10 Tips for Traveling With Diabetes

Some extra planning and research is all that's needed for a person with diabetes to enjoy an incredible family vacation.

Photos

Think Small

Think Small

Start with small trips close to home. As alluring as far-off places can be, sometimes all you need is short trip to quench your thirst for wanderlust. Think state parks instead of national parks for this one. An added bonus is they are significantly less crowded and have cheaper entrance fees. 960 1280

Jeremy Pawlowski  

Day Trips

Day Trips

It's easy to lose ourselves in the dreams of multi-day backpacking trips or plane rides halfway around the world, but when it comes to working a nine-to-five, chances are this isn't going to happen often, so try a day trip instead. You'll get out in nature, hopefully explore something new and still be home in time for dinner. 960 1280

Jeremy Pawlowski  

Travel With Friends

Travel With Friends

Solo trips are fun and rejuvenating, but bringing friends along can ease the burden of travel. Other people can bring new ideas for trips and different outlooks on how to travel to the table. Having an extra person or two to drive and split the cost of gas is always a big help too. 960 1280

Jeremy Pawlowski  

Travel for Work (If You're Lucky)

Travel for Work (If You're Lucky)

Unfortunately this is not something that my job allows but many people do have jobs where they travel. Friends of mine who have been bitten by the travel bug do their best to tack on an extra day to business trips so they can use that time to explore a new location. 960 1280

Jeremy Pawlowski  

Take Advantage of Long Weekends

Take Advantage of Long Weekends

Veterans Day, Independence Day, Labor Day, Memorial Day — these holidays offer most of us an extra day off from our desk jobs. Take this time to drive to that location that you've always wanted to go to that just seems a bit too far for a standard weekend. Don't worry, the couch will still be waiting for you on Tuesday. 960 1280

Jeremy Pawlowski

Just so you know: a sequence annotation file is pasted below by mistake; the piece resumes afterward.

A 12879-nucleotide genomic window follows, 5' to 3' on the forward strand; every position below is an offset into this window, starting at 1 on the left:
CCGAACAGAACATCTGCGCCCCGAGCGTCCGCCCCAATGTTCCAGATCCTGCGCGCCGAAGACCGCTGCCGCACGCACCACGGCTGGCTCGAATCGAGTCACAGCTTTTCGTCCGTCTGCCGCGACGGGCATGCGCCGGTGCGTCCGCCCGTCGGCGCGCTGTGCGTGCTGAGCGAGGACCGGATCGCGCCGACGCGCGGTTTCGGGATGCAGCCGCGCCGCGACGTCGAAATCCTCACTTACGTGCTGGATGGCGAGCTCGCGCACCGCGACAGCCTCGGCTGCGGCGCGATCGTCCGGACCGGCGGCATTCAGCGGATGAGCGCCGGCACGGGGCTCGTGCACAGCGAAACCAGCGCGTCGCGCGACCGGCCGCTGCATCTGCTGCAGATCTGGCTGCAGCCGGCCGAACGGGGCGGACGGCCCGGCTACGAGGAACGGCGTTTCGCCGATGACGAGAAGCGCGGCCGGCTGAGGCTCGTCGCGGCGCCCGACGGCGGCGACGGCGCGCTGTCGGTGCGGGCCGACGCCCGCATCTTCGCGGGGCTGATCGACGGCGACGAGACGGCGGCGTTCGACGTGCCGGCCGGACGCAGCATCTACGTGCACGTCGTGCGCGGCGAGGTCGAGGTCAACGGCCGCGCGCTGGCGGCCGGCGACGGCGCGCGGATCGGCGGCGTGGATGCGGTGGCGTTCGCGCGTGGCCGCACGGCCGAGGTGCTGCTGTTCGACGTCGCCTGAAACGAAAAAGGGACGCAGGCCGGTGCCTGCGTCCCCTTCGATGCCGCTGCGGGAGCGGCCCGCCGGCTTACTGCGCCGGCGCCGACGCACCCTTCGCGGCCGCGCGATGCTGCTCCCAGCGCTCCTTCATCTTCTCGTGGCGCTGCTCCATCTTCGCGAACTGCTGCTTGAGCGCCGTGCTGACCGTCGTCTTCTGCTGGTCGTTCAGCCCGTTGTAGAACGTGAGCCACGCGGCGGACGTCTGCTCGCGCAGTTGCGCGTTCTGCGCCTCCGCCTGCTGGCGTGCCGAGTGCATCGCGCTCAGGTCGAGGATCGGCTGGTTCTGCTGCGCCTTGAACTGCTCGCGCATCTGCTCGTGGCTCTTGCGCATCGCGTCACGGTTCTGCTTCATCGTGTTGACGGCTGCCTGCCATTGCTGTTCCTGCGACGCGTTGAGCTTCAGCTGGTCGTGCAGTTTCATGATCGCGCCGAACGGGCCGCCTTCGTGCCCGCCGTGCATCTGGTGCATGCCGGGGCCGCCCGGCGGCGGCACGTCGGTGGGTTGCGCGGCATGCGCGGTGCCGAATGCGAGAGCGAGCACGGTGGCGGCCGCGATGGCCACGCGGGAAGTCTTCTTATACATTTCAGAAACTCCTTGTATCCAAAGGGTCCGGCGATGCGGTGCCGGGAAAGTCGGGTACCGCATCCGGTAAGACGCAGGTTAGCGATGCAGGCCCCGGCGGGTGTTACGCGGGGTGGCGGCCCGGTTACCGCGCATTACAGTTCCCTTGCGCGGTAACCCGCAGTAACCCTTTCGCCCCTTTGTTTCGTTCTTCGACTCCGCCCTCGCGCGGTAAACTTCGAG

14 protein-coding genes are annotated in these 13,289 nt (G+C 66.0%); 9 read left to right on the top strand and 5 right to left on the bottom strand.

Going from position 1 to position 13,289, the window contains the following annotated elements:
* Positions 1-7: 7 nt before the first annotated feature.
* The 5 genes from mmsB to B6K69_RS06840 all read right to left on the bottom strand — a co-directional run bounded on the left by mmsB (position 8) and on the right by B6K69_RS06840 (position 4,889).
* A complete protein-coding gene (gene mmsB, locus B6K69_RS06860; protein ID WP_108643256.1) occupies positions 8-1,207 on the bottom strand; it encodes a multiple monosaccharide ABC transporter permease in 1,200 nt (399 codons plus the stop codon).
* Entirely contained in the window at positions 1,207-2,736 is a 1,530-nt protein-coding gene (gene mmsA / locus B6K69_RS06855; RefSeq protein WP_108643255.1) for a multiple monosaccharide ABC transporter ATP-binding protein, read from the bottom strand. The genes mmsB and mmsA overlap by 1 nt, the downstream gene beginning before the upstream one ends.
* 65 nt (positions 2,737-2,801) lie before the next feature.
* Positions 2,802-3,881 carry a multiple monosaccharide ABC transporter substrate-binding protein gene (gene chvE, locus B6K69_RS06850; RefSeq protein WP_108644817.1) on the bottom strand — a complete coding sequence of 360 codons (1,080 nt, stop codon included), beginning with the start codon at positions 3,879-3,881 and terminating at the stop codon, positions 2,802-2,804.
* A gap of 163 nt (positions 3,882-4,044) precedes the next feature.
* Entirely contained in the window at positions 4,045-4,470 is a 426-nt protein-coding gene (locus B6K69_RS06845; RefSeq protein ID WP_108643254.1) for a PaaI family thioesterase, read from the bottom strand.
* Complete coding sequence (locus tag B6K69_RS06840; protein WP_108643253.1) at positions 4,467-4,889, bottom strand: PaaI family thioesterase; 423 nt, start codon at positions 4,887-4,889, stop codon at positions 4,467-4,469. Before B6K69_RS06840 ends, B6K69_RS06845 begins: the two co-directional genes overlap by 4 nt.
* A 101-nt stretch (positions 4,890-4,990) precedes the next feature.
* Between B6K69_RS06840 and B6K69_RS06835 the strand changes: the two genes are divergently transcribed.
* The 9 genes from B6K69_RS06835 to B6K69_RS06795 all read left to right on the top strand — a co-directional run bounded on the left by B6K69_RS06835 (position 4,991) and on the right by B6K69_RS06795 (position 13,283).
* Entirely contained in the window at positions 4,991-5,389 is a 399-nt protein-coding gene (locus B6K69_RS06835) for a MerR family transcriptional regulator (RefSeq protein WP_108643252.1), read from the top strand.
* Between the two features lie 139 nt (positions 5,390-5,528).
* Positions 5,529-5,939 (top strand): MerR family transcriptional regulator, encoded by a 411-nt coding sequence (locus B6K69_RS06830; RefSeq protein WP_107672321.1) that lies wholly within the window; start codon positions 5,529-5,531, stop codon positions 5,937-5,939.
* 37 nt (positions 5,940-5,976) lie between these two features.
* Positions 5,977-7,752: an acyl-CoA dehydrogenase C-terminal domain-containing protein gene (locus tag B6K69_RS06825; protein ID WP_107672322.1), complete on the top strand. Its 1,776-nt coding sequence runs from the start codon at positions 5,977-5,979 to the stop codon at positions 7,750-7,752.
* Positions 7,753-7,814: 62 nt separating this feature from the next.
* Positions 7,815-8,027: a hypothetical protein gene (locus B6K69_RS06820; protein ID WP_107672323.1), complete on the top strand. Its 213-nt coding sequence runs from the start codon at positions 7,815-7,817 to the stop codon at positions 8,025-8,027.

Combine Locations

Combine Locations

Just because you can spend weeks at some national parks and still not see everything they have to offer doesn't mean you have to. Combining locations that are close to each other is a good way to make the most out of a limited amount of time. Not only will you still be able to see the most noteworthy sights, but the variation in landscape will leave you feeling more fulfilled in a short period of time. 960 1280

Jeremy Pawlowski  

Do Your Research

Do Your Research

Don't be afraid to ask for recommendations from the people who spend their time in the place you're visiting. Whether it's a local resident at a gas station or a park ranger, get the inside scoop on where to go and what to see from those who know the area best. This allows you to maximize your time during a short stay. 960 1280

Jeremy Pawlowski  

Be Cheap

Be Cheap

Yes you heard me. Buy plane tickets well in advance. Consider hotels, motels and cabins a luxury while traveling, relying on campgrounds or finding a friends couch to crash on instead. As they say, a penny saved is a penny earned, and if it means the difference between another trip or not, then it is well worth it. 960 1280

Jeremy Pawlowski  

Easy Razor Cover

Easy Razor Cover

Ever reached into your toiletries case and met the wrong end of a razor? Ouch. Place a ten-cent binder clip over the razor head to prevent any nicks.  960 1280

Akemi Hiatt  

Cool It

Cool It

Running late with a hot curling iron or hair straightener? Cool it down quickly with a cold, wet washcloth. Just be careful not to touch the hot part. If the tool is still warm, use an oven mitt as a sheath to insulate heat in your bag.  960 1280

Akemi Hiatt  

Store Small Amounts of Liquids

Store Small Amounts of Liquids

Going on a short trip and don’t want to pack large bottles? A contact lens case is great for storing concealer, foundation, lotions, lip color and more.   960 1280

Akemi Hiatt  

No Loss Floss

No Loss Floss